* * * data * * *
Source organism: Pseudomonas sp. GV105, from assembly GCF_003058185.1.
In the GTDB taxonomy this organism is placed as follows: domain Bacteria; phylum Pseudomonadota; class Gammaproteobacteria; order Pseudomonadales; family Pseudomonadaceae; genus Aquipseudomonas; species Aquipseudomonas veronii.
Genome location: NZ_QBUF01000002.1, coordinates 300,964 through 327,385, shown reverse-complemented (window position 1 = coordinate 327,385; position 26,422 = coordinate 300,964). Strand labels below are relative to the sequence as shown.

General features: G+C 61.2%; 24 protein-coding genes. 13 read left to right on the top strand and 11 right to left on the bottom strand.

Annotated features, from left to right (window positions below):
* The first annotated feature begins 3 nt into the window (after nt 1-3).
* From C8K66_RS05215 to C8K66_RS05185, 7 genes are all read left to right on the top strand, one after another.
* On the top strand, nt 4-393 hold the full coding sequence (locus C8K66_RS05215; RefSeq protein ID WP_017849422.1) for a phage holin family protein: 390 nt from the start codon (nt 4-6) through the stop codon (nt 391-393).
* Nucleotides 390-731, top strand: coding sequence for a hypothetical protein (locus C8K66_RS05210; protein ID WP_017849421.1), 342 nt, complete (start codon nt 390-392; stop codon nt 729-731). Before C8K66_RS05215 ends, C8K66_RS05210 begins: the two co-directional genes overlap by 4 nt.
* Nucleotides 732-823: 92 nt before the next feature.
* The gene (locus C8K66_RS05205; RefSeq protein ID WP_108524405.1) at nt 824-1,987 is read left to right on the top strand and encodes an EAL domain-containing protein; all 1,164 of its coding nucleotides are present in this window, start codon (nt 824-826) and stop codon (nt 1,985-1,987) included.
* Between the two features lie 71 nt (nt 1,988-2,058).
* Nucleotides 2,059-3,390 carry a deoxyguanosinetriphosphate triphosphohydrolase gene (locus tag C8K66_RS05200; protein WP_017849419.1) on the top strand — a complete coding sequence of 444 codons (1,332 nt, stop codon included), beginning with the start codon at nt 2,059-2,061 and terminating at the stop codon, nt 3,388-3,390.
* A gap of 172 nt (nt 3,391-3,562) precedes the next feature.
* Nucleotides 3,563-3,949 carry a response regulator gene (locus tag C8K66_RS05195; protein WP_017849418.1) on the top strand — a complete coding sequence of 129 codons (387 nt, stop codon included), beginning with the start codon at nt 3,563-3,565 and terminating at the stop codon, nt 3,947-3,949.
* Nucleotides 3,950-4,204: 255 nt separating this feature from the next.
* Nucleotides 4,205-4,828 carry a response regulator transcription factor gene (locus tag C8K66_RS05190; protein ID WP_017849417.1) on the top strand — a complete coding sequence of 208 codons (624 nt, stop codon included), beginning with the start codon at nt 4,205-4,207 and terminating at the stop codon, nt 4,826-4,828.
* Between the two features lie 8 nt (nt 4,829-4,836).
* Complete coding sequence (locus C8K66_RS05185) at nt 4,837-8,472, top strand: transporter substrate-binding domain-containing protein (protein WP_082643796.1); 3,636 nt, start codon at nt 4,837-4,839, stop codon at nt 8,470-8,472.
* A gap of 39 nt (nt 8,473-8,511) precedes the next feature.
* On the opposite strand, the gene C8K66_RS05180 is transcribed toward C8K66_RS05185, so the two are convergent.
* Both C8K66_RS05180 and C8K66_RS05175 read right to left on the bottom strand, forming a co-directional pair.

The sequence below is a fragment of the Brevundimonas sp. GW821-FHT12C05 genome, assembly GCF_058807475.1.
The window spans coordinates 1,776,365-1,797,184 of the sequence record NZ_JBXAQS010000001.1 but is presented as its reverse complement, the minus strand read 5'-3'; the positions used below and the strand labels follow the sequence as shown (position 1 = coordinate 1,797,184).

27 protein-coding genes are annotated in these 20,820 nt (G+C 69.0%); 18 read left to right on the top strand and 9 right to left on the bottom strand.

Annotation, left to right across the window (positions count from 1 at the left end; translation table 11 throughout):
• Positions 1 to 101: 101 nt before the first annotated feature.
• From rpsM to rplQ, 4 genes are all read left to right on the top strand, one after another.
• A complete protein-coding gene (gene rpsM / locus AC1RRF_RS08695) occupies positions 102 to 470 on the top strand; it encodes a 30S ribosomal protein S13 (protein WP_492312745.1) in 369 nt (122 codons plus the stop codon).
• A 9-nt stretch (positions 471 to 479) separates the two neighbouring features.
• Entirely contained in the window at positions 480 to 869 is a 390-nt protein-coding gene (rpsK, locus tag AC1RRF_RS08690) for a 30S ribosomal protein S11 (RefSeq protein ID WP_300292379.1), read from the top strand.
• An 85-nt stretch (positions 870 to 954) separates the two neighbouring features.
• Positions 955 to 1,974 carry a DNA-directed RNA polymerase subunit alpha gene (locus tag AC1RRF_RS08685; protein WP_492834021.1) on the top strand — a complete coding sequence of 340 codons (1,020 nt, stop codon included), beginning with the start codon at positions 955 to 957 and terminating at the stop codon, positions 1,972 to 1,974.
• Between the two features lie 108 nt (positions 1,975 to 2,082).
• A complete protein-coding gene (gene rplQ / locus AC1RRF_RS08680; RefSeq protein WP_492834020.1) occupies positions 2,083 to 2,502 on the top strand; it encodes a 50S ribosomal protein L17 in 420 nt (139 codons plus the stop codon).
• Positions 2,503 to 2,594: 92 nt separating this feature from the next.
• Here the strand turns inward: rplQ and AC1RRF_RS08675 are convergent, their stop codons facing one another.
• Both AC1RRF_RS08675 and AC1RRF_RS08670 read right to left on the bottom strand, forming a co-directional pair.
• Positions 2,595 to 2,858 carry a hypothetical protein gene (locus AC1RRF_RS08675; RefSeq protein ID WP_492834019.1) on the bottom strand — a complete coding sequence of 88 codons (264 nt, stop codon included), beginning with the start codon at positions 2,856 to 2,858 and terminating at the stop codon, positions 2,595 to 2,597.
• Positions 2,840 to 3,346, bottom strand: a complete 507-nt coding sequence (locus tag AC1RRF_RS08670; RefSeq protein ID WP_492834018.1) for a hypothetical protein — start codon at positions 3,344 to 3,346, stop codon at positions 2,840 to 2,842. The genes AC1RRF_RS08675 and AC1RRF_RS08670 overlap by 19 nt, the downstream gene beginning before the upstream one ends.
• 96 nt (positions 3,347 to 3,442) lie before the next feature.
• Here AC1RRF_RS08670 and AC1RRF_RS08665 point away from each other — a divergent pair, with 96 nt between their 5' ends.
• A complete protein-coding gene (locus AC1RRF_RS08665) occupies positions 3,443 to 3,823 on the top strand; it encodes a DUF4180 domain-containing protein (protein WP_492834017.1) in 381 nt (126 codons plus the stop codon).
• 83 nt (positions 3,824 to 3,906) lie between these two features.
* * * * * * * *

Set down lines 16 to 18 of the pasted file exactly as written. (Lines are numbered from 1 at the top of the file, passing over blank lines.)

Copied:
* Nucleotides 3,950-4,204: 255 nt separating this feature from the next.
* Nucleotides 4,205-4,828 carry a response regulator transcription factor gene (locus tag C8K66_RS05190; protein ID WP_017849417.1) on the top strand — a complete coding sequence of 208 codons (624 nt, stop codon included), beginning with the start codon at nt 4,205-4,207 and terminating at the stop codon, nt 4,826-4,828.
* Between the two features lie 8 nt (nt 4,829-4,836).